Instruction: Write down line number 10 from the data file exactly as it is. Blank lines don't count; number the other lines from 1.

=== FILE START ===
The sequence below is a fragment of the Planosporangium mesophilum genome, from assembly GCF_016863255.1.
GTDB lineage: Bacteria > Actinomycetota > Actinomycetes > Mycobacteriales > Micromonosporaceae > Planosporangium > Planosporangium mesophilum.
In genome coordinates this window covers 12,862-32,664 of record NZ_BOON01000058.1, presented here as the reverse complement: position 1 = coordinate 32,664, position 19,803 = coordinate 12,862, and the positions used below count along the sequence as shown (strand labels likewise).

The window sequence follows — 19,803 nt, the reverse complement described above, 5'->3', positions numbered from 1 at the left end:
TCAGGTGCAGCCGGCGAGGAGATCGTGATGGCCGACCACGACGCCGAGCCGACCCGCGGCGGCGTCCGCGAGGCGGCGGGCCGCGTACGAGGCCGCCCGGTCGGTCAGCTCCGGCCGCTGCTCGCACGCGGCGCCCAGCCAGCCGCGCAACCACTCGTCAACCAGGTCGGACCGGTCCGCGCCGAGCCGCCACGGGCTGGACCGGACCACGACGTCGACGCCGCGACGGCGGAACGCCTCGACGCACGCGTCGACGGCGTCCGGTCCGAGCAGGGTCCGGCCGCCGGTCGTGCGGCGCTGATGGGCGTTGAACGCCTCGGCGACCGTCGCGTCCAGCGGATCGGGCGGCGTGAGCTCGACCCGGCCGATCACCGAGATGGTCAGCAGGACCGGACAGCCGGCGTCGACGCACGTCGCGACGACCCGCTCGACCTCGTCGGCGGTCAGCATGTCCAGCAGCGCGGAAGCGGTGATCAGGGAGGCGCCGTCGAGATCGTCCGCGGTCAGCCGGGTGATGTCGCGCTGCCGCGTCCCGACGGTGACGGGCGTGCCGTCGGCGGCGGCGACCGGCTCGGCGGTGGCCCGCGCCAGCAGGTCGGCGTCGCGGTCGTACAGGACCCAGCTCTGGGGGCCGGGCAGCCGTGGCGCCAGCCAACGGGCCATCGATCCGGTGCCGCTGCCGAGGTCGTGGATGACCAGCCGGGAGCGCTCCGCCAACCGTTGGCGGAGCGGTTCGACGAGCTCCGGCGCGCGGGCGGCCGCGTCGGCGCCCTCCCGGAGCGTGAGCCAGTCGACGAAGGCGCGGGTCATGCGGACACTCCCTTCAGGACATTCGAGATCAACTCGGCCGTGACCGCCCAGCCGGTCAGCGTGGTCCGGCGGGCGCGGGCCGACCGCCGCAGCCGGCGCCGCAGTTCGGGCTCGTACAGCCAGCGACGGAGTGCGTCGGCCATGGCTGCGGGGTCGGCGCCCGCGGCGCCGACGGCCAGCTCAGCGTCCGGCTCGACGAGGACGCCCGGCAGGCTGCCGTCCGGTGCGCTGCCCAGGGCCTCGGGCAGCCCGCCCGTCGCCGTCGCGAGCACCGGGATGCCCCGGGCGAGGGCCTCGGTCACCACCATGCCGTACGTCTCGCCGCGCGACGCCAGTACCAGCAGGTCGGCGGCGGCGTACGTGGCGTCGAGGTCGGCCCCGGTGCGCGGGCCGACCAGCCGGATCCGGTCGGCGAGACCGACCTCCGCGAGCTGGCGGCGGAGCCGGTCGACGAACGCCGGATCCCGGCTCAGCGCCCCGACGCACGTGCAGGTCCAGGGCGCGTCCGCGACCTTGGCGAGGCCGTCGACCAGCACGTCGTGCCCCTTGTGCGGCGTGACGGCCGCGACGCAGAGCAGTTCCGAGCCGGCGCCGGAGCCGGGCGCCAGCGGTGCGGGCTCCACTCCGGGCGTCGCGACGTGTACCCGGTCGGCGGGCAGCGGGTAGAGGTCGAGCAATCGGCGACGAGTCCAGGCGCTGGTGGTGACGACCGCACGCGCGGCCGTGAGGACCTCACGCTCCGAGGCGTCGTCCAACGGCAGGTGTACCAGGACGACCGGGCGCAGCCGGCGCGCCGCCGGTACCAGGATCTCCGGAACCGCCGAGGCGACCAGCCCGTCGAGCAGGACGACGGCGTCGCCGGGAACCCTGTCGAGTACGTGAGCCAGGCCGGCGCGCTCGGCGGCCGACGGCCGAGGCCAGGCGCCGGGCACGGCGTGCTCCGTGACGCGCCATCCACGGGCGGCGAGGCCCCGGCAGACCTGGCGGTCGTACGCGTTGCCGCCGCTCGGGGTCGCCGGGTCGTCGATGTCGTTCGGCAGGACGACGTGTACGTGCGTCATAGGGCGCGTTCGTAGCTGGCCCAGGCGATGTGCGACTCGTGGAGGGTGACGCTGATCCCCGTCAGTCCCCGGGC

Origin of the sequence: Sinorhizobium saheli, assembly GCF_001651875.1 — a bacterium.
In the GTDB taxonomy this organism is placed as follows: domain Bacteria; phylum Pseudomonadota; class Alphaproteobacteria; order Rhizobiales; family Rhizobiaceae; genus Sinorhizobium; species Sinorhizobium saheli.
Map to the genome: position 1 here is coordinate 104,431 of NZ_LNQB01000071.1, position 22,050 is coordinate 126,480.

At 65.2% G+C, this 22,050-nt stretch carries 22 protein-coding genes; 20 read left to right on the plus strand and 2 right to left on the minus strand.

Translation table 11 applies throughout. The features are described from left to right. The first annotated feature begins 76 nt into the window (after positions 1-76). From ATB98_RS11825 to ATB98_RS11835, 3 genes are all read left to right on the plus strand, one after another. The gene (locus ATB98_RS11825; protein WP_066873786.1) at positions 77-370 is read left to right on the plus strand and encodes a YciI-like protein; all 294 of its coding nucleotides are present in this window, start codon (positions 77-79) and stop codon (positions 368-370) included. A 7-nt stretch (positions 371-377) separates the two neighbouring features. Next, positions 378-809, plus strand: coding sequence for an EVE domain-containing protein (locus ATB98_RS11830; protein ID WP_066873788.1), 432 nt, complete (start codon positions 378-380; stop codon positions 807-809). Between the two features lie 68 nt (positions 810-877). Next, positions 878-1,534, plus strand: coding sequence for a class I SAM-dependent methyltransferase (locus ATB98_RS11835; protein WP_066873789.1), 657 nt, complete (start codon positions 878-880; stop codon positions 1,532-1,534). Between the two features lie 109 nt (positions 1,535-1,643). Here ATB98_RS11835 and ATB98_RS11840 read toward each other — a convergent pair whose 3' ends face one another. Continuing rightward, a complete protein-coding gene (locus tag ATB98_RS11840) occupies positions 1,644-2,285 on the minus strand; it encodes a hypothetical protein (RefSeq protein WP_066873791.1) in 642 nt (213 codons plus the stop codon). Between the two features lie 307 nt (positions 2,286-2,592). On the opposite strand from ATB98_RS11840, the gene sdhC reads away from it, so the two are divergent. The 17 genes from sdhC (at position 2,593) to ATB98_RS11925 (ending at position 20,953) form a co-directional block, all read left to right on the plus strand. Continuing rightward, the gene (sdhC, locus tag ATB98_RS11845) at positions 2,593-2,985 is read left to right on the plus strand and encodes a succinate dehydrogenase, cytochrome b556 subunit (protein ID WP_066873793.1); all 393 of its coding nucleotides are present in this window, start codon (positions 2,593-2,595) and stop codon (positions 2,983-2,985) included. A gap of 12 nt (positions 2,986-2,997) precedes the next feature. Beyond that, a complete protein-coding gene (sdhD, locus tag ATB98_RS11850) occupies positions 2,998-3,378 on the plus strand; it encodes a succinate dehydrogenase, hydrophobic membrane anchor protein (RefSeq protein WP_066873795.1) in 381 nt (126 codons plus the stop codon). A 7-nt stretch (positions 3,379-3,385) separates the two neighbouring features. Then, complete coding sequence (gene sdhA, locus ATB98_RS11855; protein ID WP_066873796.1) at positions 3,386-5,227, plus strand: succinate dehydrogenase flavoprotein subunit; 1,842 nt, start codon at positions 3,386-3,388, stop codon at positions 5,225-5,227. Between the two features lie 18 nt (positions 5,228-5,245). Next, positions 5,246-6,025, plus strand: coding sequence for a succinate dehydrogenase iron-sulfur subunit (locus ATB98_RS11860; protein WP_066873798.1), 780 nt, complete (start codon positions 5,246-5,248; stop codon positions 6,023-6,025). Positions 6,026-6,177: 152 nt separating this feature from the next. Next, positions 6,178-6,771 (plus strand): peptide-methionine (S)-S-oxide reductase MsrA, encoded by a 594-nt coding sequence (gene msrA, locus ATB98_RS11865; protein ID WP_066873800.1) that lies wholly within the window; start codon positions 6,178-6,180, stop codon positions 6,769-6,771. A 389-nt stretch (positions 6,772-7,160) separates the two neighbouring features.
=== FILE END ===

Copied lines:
Translation table 11 applies throughout. The features are described from left to right. The first annotated feature begins 76 nt into the window (after positions 1-76). From ATB98_RS11825 to ATB98_RS11835, 3 genes are all read left to right on the plus strand, one after another. The gene (locus ATB98_RS11825; protein WP_066873786.1) at positions 77-370 is read left to right on the plus strand and encodes a YciI-like protein; all 294 of its coding nucleotides are present in this window, start codon (positions 77-79) and stop codon (positions 368-370) included. A 7-nt stretch (positions 371-377) separates the two neighbouring features. Next, positions 378-809, plus strand: coding sequence for an EVE domain-containing protein (locus ATB98_RS11830; protein ID WP_066873788.1), 432 nt, complete (start codon positions 378-380; stop codon positions 807-809). Between the two features lie 68 nt (positions 810-877). Next, positions 878-1,534, plus strand: coding sequence for a class I SAM-dependent methyltransferase (locus ATB98_RS11835; protein WP_066873789.1), 657 nt, complete (start codon positions 878-880; stop codon positions 1,532-1,534). Between the two features lie 109 nt (positions 1,535-1,643). Here ATB98_RS11835 and ATB98_RS11840 read toward each other — a convergent pair whose 3' ends face one another. Continuing rightward, a complete protein-coding gene (locus tag ATB98_RS11840) occupies positions 1,644-2,285 on the minus strand; it encodes a hypothetical protein (RefSeq protein WP_066873791.1) in 642 nt (213 codons plus the stop codon). Between the two features lie 307 nt (positions 2,286-2,592). On the opposite strand from ATB98_RS11840, the gene sdhC reads away from it, so the two are divergent. The 17 genes from sdhC (at position 2,593) to ATB98_RS11925 (ending at position 20,953) form a co-directional block, all read left to right on the plus strand. Continuing rightward, the gene (sdhC, locus tag ATB98_RS11845) at positions 2,593-2,985 is read left to right on the plus strand and encodes a succinate dehydrogenase, cytochrome b556 subunit (protein ID WP_066873793.1); all 393 of its coding nucleotides are present in this window, start codon (positions 2,593-2,595) and stop codon (positions 2,983-2,985) included. A gap of 12 nt (positions 2,986-2,997) precedes the next feature. Beyond that, a complete protein-coding gene (sdhD, locus tag ATB98_RS11850) occupies positions 2,998-3,378 on the plus strand; it encodes a succinate dehydrogenase, hydrophobic membrane anchor protein (RefSeq protein WP_066873795.1) in 381 nt (126 codons plus the stop codon). A 7-nt stretch (positions 3,379-3,385) separates the two neighbouring features. Then, complete coding sequence (gene sdhA, locus ATB98_RS11855; protein ID WP_066873796.1) at positions 3,386-5,227, plus strand: succinate dehydrogenase flavoprotein subunit; 1,842 nt, start codon at positions 3,386-3,388, stop codon at positions 5,225-5,227. Between the two features lie 18 nt (positions 5,228-5,245). Next, positions 5,246-6,025, plus strand: coding sequence for a succinate dehydrogenase iron-sulfur subunit (locus ATB98_RS11860; protein WP_066873798.1), 780 nt, complete (start codon positions 5,246-5,248; stop codon positions 6,023-6,025). Positions 6,026-6,177: 152 nt separating this feature from the next. Next, positions 6,178-6,771 (plus strand): peptide-methionine (S)-S-oxide reductase MsrA, encoded by a 594-nt coding sequence (gene msrA, locus ATB98_RS11865; protein ID WP_066873800.1) that lies wholly within the window; start codon positions 6,178-6,180, stop codon positions 6,769-6,771. A 389-nt stretch (positions 6,772-7,160) separates the two neighbouring features.